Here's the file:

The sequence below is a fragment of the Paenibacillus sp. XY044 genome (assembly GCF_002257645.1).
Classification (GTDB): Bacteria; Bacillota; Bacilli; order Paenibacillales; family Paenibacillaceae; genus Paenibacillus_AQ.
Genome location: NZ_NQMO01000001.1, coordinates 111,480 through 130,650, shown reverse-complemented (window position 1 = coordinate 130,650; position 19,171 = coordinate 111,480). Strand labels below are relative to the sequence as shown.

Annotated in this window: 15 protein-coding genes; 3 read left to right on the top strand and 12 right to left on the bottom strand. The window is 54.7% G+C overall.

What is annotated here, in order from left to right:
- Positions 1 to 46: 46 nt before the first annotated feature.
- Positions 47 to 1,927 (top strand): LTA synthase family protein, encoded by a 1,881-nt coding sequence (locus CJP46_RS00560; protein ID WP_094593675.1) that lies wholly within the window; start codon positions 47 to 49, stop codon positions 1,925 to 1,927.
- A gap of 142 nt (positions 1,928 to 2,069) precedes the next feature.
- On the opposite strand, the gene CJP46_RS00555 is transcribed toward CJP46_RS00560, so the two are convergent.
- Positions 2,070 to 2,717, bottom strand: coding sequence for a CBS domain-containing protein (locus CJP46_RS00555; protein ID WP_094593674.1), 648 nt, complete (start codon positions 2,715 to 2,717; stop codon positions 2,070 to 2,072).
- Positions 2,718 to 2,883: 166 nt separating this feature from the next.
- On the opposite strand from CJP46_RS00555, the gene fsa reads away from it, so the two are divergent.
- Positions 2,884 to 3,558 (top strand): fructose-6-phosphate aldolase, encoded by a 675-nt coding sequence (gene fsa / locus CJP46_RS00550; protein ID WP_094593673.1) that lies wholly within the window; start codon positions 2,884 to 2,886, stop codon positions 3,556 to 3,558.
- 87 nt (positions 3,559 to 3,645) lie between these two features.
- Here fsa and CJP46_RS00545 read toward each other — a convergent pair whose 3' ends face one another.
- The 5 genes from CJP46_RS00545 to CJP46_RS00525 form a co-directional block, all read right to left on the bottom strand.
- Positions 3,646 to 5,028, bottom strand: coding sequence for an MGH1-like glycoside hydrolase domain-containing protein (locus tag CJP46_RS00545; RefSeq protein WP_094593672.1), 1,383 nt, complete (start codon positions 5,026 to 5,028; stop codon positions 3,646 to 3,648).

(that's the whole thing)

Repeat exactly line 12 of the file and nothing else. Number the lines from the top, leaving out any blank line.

- On the opposite strand from CJP46_RS00555, the gene fsa reads away from it, so the two are divergent.